Clefting: ?It was [for me to go there] that he arranged. Again, not super-natural, but this doesn't work at all: *It was [me to go there] that he arranged for. Overall verdict is like with fronting.

Pseudo-clefting: ?[For me to go there] is what he arranged. Not great, but better than ?[Me to go there] is what he arranged for, which, in turn, is a bit better than the constructions we've had so far in which me to go there was supposed to work as a constituent. So, weak evidence that for me to go there is a constituent, and marginal evidence that me to go there is.

Answer fragment: Q: What did he arrange? A: For me to go there. I think this is the most natural so far in this section, thus good evidence that for me to go there is a constituent. Now what about Q: ?What did he arrange for? A: Me to go there. Personally, I would probably hesitate before saying that. But perhaps I would say it in the end, and I don't know if I would really pay much attention if someone else said it. So, marginal evidence that me to go there is a constituent.

Passivization [For me to go there] was arranged by him seems fine. The prepositional passive doesn't work: *Me to go there was arranged for by him. So good evidence that for me to go there is a constituent, and no evidence that me to go there is.

Note that this is fine: My going there was arranged for by him. The non-passivized version is fine, too: He arranged for my going there. In this case, for is a preposition taking a non-finite, gerund-participial clause as complement, which prepositions readily do, e.g. They're talking [about my moving to New York]. In contrast, in [1] and all the other clauses we've been looking at so far, for is not a preposition—at least according to CGEL (see here) and some other sources.)

Parenthetical Insertion: He arranged, hopefully, for me to go there is fine. ?He arranged for, hopefully, me to go there is much less so.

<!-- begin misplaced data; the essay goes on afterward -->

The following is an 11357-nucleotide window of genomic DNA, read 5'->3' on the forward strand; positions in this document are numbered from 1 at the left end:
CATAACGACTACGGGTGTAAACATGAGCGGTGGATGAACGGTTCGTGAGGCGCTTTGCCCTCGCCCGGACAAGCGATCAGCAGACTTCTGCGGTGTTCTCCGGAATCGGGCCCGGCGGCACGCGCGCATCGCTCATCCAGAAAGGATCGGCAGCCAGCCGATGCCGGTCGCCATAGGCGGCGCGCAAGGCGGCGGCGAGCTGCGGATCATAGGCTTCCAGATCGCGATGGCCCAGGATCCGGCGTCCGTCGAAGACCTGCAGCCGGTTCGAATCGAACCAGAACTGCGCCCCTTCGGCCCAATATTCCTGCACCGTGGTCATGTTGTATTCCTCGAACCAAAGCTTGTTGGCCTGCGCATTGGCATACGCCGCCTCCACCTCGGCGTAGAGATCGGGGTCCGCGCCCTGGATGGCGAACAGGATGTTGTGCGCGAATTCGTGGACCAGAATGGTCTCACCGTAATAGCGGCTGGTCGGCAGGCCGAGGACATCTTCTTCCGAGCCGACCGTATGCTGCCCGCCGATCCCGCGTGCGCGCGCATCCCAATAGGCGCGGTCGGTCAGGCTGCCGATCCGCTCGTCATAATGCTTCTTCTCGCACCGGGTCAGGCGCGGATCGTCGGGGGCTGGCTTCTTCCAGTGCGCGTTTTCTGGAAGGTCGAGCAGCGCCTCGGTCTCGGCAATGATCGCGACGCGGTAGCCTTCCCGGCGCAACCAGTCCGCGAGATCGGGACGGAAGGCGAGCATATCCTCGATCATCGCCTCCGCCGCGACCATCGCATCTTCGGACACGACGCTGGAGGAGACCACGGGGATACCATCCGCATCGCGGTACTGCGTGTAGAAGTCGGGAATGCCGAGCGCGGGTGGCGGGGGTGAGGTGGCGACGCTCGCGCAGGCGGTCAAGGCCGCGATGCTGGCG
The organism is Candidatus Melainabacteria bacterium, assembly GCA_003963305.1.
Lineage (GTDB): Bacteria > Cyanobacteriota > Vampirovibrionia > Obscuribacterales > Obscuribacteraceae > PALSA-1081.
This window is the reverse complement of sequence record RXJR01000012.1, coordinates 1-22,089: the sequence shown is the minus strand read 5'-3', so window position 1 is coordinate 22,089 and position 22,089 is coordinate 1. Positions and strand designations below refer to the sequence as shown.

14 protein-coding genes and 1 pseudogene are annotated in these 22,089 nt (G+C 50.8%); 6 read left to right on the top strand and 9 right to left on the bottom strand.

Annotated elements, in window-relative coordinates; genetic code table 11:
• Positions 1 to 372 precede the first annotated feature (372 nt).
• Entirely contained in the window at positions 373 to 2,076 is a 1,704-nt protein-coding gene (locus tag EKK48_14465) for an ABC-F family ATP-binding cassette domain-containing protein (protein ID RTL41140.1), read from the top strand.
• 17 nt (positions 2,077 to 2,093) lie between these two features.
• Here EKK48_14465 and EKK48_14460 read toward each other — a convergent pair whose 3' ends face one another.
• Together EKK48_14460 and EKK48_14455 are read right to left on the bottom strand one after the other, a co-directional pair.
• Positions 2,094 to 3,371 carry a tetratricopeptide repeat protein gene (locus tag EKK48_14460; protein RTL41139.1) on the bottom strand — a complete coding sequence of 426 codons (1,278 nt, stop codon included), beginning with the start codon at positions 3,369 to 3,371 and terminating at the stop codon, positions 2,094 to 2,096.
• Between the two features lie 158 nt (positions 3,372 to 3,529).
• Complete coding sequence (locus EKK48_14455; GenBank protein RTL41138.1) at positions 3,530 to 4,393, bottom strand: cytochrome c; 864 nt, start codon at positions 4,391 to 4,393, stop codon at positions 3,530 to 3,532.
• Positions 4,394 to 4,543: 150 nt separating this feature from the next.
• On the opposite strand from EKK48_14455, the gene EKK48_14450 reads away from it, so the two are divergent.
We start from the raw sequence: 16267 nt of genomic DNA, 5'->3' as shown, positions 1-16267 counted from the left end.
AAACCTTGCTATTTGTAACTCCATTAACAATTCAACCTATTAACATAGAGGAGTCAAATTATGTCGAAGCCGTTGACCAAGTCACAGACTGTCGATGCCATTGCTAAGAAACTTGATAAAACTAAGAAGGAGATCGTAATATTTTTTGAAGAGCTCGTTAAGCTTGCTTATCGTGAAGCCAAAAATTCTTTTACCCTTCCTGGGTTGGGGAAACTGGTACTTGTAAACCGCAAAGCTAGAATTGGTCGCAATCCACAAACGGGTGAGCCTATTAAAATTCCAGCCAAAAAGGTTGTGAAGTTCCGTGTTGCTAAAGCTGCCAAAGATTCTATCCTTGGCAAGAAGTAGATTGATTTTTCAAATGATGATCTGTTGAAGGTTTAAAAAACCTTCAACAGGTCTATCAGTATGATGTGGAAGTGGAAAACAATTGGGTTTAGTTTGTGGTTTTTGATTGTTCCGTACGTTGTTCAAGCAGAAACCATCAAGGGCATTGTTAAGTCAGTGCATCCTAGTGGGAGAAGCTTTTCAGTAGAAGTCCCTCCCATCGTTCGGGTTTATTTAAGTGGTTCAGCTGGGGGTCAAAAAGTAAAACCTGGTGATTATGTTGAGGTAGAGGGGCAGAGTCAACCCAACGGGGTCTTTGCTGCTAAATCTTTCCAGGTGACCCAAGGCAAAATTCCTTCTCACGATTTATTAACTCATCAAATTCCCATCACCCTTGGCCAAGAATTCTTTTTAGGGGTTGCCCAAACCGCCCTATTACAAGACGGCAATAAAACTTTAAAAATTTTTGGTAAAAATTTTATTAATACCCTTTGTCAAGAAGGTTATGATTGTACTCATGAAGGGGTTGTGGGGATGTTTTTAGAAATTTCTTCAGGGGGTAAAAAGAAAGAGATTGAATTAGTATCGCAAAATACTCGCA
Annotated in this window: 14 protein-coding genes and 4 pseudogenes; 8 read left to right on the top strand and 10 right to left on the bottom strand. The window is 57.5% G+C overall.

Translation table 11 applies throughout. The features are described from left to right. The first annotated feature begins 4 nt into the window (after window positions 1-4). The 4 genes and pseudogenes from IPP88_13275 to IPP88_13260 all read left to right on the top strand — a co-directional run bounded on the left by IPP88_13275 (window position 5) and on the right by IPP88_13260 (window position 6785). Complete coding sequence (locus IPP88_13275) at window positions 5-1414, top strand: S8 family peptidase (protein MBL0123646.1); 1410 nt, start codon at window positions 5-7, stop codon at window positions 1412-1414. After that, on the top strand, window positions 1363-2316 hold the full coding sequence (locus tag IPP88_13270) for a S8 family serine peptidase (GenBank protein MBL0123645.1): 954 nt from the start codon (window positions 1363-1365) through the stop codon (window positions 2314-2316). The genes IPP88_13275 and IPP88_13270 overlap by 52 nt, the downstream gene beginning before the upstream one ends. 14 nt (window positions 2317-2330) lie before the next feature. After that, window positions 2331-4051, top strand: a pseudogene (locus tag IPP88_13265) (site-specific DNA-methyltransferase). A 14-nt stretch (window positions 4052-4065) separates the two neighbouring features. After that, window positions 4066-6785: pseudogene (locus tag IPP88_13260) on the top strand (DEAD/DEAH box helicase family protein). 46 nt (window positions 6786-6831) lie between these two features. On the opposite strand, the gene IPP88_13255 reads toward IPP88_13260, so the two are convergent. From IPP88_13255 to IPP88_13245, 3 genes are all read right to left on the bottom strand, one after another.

Overall, it seems to me that we have a pretty strong case that for me to go there is a constituent of [1]. The case that me to go there is a constituent is much weaker, but it's not nonexistent.

Questions

  1. Is there some better way to show that for me to go there is a constituent (if it is one)? (Better than any of those I presented above.)

  2. Is there an argument that arrange for isn't a constituent? (Is there one that it is?)

  3. Is me to go there a constituent? If not, can a reason be given? (Note that failing a constituency test is in general not evidence that something isn't a constituent. Failing any one such test—or even failing all of them—merely says that the question remains open.)

  4. Can someone clarify the problem with the substitution test (definite vs indefinite anaphora)? I googled for it quite a bit, but couldn't find anything. Is there a way to make the substitution test work to show that for me to go there is a constituent (preferably in such a way that there isn't a parallel argument that would show that me to go there is a constituent)?

  • Using "arrange" for your test case maximizes the confusion level, since this particular verb takes either a PP or a NP complement: "He arranged a party.", "He arranged for a party." And so since prepositions are normally lost before sentence complements, "He arranged for us to celebrate.", we have to wonder whether the "for" is a preposition or a complementizer. (It's the latter.) – Greg Lee Jan 23 at 0:00